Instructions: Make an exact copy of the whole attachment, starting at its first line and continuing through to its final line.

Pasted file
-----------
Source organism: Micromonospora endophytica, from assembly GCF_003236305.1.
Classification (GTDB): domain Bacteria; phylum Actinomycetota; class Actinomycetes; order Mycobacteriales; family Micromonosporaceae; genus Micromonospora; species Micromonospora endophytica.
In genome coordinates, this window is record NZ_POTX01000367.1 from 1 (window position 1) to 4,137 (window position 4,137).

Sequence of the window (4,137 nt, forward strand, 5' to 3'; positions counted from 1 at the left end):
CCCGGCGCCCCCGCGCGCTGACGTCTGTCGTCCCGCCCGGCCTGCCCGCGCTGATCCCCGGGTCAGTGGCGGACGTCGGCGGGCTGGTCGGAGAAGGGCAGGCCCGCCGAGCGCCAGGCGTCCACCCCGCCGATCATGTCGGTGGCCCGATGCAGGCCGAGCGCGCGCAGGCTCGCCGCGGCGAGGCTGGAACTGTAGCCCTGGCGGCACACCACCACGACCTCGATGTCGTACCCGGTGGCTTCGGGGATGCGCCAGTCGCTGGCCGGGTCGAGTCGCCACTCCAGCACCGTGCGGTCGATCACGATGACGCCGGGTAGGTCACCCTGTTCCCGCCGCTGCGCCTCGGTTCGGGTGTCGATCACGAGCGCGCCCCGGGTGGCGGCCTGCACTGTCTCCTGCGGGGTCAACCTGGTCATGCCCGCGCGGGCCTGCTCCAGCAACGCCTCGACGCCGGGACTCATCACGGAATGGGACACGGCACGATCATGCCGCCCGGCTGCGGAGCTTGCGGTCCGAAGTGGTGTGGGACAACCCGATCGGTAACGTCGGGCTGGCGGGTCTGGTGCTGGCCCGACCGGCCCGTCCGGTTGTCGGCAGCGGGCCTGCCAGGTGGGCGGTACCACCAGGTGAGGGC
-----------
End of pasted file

Source organism: Micromonospora endophytica, from assembly GCF_003236305.1.
Classification (GTDB): domain Bacteria; phylum Actinomycetota; class Actinomycetes; order Mycobacteriales; family Micromonosporaceae; genus Micromonospora; species Micromonospora endophytica.
In genome coordinates, this window is record NZ_POTX01000367.1 from 1 (window position 1) to 4,137 (window position 4,137).

Sequence of the window (4,137 nt, forward strand, 5' to 3'; positions counted from 1 at the left end):
CCCGGCGCCCCCGCGCGCTGACGTCTGTCGTCCCGCCCGGCCTGCCCGCGCTGATCCCCGGGTCAGTGGCGGACGTCGGCGGGCTGGTCGGAGAAGGGCAGGCCCGCCGAGCGCCAGGCGTCCACCCCGCCGATCATGTCGGTGGCCCGATGCAGGCCGAGCGCGCGCAGGCTCGCCGCGGCGAGGCTGGAACTGTAGCCCTGGCGGCACACCACCACGACCTCGATGTCGTACCCGGTGGCTTCGGGGATGCGCCAGTCGCTGGCCGGGTCGAGTCGCCACTCCAGCACCGTGCGGTCGATCACGATGACGCCGGGTAGGTCACCCTGTTCCCGCCGCTGCGCCTCGGTTCGGGTGTCGATCACGAGCGCGCCCCGGGTGGCGGCCTGCACTGTCTCCTGCGGGGTCAACCTGGTCATGCCCGCGCGGGCCTGCTCCAGCAACGCCTCGACGCCGGGACTCATCACGGAATGGGACACGGCACGATCATGCCGCCCGGCTGCGGAGCTTGCGGTCCGAAGTGGTGTGGGACAACCCGATCGGTAACGTCGGGCTGGCGGGTCTGGTGCTGGCCCGACCGGCCCGTCCGGTTGTCGGCAGCGGGCCTGCCAGGTGGGCGGTACCACCAGGTGAGGGC